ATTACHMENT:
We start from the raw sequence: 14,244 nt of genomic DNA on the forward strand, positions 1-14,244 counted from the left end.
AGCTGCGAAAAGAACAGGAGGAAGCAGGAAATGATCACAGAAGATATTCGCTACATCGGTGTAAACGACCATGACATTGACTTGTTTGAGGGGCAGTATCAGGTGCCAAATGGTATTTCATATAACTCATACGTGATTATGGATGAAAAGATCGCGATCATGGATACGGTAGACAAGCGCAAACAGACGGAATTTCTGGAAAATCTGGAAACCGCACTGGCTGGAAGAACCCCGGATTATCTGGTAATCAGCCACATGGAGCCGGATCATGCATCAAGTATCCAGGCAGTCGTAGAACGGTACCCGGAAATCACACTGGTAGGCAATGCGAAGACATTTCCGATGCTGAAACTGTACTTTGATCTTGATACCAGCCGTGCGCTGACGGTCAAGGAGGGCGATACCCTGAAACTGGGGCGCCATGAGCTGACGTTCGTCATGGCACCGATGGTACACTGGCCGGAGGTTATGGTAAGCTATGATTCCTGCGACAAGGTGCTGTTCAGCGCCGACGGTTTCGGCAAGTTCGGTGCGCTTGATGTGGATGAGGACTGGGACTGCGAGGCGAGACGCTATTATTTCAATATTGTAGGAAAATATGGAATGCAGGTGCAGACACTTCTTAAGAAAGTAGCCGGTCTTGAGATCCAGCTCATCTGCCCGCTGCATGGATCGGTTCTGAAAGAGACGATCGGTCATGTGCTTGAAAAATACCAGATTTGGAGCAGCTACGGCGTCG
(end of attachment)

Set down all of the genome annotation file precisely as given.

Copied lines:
We start from the raw sequence: 14,244 nt of genomic DNA on the forward strand, positions 1-14,244 counted from the left end.
AGCTGCGAAAAGAACAGGAGGAAGCAGGAAATGATCACAGAAGATATTCGCTACATCGGTGTAAACGACCATGACATTGACTTGTTTGAGGGGCAGTATCAGGTGCCAAATGGTATTTCATATAACTCATACGTGATTATGGATGAAAAGATCGCGATCATGGATACGGTAGACAAGCGCAAACAGACGGAATTTCTGGAAAATCTGGAAACCGCACTGGCTGGAAGAACCCCGGATTATCTGGTAATCAGCCACATGGAGCCGGATCATGCATCAAGTATCCAGGCAGTCGTAGAACGGTACCCGGAAATCACACTGGTAGGCAATGCGAAGACATTTCCGATGCTGAAACTGTACTTTGATCTTGATACCAGCCGTGCGCTGACGGTCAAGGAGGGCGATACCCTGAAACTGGGGCGCCATGAGCTGACGTTCGTCATGGCACCGATGGTACACTGGCCGGAGGTTATGGTAAGCTATGATTCCTGCGACAAGGTGCTGTTCAGCGCCGACGGTTTCGGCAAGTTCGGTGCGCTTGATGTGGATGAGGACTGGGACTGCGAGGCGAGACGCTATTATTTCAATATTGTAGGAAAATATGGAATGCAGGTGCAGACACTTCTTAAGAAAGTAGCCGGTCTTGAGATCCAGCTCATCTGCCCGCTGCATGGATCGGTTCTGAAAGAGACGATCGGTCATGTGCTTGAAAAATACCAGATTTGGAGCAGCTACGGCGTCG